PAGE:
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In an extensive category, the following conditions are equivalent for an object.

  1. In a coproduct decomposition, exactly one of the summands is initial;
  2. The covariant functor it represents preserves coproducts.

An object satisfying these equivalent conditions is called connected.

Now consider the functor $\mathsf C\overset{H}{\longleftarrow} \mathsf{Set}$ given by taking copowers of a fixed terminal object. Say an object $X$ of $\mathsf C$ has connected components if there exists a universal arrow $\eta_X:X\to H(\Pi_0 X)$ from $X$ to $H$.

The universal property of this universal arrow means $\Pi_0(X)\cong \mathbf 1$ is equivalent to the covariant $\mathrm{Hom}(X,-)$ preserving coproducts of terminal objects. Thus it's clear connected objects have a single connected component.

Unfortunately, I am struggling with the converse. Although I don't expect $\Pi_0$ to exist globally as a left adjoint to $H$ (e.g not all topological spaces are the coproducts of their connected components), it still seems reasonable to expect that $\Pi_0(X)\cong \mathbf 1$ should imply $X$ is connected in any extensive category.

But that would mean that $\mathrm{Hom}(X,-)$ preserving coproducts of terminal objects is equivalent to $\mathrm{Hom}(X,-)$ preserving arbitrary coproducts. I think I have proved this given $\Pi_0\dashv H$, but I am not as confident about the general case:

It seems that in an extensive category $\mathrm{Hom}(X,\bf 2)$ is in bijection with binary coproduct decompositions of $X$. If $\mathrm{Hom}(X,-)$ preserves coproducts of terminal objects then $\mathrm{Hom}(X,\mathbf 2)\cong \mathbf 2$ which must be the two trivial coproduct decompositions $\mathbf 0\amalg X\cong X\cong X\amalg \mathbf 0$. This seems to imply $X$ is connected.

Is the latter argument correct?

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I wouldn't say that there is a bijection between $\mathrm{Hom}(X,2)$ and binary coproduct decompositions of $X$ since the former is a set and the latter is a category. If we ignore this fact, then we can show that the natural function $\coprod\limits_{A,B \in \mathrm{Ob(C)}} A \amalg B \simeq X \to \mathrm{Hom}(X,2)$ is surjective, so there is a bijection if we define the set of coproduct decompositions in a certain way, but I don't know how to use it to prove this fact. I can give another argument instead.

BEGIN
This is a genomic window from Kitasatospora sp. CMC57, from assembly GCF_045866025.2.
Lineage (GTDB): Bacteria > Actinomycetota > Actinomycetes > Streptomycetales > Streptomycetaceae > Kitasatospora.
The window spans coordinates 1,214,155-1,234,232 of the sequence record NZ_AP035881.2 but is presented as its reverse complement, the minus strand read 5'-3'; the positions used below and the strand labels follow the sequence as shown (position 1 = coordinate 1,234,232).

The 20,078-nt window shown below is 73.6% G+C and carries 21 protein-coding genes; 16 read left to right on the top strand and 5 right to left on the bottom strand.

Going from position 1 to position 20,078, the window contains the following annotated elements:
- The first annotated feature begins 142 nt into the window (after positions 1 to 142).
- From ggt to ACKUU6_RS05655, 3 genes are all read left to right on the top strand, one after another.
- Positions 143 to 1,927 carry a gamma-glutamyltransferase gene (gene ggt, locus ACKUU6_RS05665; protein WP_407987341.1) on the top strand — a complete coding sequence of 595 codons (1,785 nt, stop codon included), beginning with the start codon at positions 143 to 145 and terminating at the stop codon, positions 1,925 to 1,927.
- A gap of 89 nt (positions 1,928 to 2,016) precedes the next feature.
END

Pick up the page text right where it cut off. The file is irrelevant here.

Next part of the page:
Let's say that we have a decomposition $X \simeq A \amalg B$. Let $f : X \to 2$ be the map $X \to A + B \to 2$. Since the obvious map $2 \to \mathrm{Hom}(X,2)$ is a bijection, $f$ factors through either $i_0 : 1 \to 2$ or $i_1 : 1 \to 2$. Let's say it factors through $i_0$ (the other case is similar). It follows that the map $A + B \to 2$ also factors through $i_0$. Then the map $B \to A + B \to 2$ equals to $B \to A + B \to 1 \overset{i_0}\to 2$ and it also equals to $B \to 1 \overset{i_1}\to 2$ by definition. Thus, we have a map from $B$ to the pullback of $i_0$ and $i_1$. Since coproducts in an extensive category are disjoint, this pullback is an initial object. Since initial objects in an extensive category are strict, $B$ is also initial.

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  • $\begingroup$ Thank you for the presented argument. I carelessly imagined defining the "set of binary coproduct decompositions" as the set of equivalence classes of such things, but perhaps that's ill-advised. The assignment I imagined to be bijective was between the third diagram(s) of Proposition 4.1 in Carboni and Lack's paper and its middle arrow(s). $\endgroup$ – Arrow Dec 11 '17 at 22:12
  • $\begingroup$ @Arrow I don't think that's ill-advised at all. In an extensive category, coproduct decompositions form a discrete groupoid, so it's equivalent to a set. $\endgroup$ – Marc Hoyois Dec 12 '17 at 3:01

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